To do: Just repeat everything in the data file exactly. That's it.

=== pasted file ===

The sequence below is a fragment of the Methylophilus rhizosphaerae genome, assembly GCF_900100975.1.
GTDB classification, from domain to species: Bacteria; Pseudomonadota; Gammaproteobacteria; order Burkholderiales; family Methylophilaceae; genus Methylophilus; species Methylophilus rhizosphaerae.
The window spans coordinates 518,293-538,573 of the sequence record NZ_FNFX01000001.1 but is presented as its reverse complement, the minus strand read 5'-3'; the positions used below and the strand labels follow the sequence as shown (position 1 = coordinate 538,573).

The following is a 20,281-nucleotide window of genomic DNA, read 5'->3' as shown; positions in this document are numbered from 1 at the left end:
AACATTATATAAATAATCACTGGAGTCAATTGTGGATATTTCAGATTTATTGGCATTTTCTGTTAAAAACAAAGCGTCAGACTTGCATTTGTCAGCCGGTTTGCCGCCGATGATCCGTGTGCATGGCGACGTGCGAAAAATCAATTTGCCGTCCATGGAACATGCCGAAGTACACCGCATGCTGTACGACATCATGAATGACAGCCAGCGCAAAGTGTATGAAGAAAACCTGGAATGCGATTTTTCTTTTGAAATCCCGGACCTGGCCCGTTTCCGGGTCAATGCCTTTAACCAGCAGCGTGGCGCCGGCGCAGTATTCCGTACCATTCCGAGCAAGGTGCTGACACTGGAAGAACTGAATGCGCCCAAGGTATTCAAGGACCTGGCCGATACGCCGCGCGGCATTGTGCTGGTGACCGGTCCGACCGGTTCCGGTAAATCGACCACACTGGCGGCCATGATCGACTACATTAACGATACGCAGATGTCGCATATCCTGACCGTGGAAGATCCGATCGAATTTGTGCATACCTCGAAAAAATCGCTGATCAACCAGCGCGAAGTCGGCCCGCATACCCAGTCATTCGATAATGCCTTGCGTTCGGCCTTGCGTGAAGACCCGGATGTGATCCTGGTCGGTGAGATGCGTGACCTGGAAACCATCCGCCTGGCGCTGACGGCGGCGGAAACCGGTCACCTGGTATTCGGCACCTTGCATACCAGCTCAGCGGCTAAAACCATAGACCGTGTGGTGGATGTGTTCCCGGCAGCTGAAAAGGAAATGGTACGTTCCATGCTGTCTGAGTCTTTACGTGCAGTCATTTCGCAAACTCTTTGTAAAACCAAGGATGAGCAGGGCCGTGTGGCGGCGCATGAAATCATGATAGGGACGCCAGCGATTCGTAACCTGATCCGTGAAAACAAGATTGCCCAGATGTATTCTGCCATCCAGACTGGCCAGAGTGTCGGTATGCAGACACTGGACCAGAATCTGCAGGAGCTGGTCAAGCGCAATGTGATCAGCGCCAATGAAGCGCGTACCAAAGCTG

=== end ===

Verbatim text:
The sequence below is a fragment of the Methylophilus rhizosphaerae genome, assembly GCF_900100975.1.
GTDB classification, from domain to species: Bacteria; Pseudomonadota; Gammaproteobacteria; order Burkholderiales; family Methylophilaceae; genus Methylophilus; species Methylophilus rhizosphaerae.
The window spans coordinates 518,293-538,573 of the sequence record NZ_FNFX01000001.1 but is presented as its reverse complement, the minus strand read 5'-3'; the positions used below and the strand labels follow the sequence as shown (position 1 = coordinate 538,573).

The following is a 20,281-nucleotide window of genomic DNA, read 5'->3' as shown; positions in this document are numbered from 1 at the left end:
AACATTATATAAATAATCACTGGAGTCAATTGTGGATATTTCAGATTTATTGGCATTTTCTGTTAAAAACAAAGCGTCAGACTTGCATTTGTCAGCCGGTTTGCCGCCGATGATCCGTGTGCATGGCGACGTGCGAAAAATCAATTTGCCGTCCATGGAACATGCCGAAGTACACCGCATGCTGTACGACATCATGAATGACAGCCAGCGCAAAGTGTATGAAGAAAACCTGGAATGCGATTTTTCTTTTGAAATCCCGGACCTGGCCCGTTTCCGGGTCAATGCCTTTAACCAGCAGCGTGGCGCCGGCGCAGTATTCCGTACCATTCCGAGCAAGGTGCTGACACTGGAAGAACTGAATGCGCCCAAGGTATTCAAGGACCTGGCCGATACGCCGCGCGGCATTGTGCTGGTGACCGGTCCGACCGGTTCCGGTAAATCGACCACACTGGCGGCCATGATCGACTACATTAACGATACGCAGATGTCGCATATCCTGACCGTGGAAGATCCGATCGAATTTGTGCATACCTCGAAAAAATCGCTGATCAACCAGCGCGAAGTCGGCCCGCATACCCAGTCATTCGATAATGCCTTGCGTTCGGCCTTGCGTGAAGACCCGGATGTGATCCTGGTCGGTGAGATGCGTGACCTGGAAACCATCCGCCTGGCGCTGACGGCGGCGGAAACCGGTCACCTGGTATTCGGCACCTTGCATACCAGCTCAGCGGCTAAAACCATAGACCGTGTGGTGGATGTGTTCCCGGCAGCTGAAAAGGAAATGGTACGTTCCATGCTGTCTGAGTCTTTACGTGCAGTCATTTCGCAAACTCTTTGTAAAACCAAGGATGAGCAGGGCCGTGTGGCGGCGCATGAAATCATGATAGGGACGCCAGCGATTCGTAACCTGATCCGTGAAAACAAGATTGCCCAGATGTATTCTGCCATCCAGACTGGCCAGAGTGTCGGTATGCAGACACTGGACCAGAATCTGCAGGAGCTGGTCAAGCGCAATGTGATCAGCGCCAATGAAGCGCGTACCAAAGCTG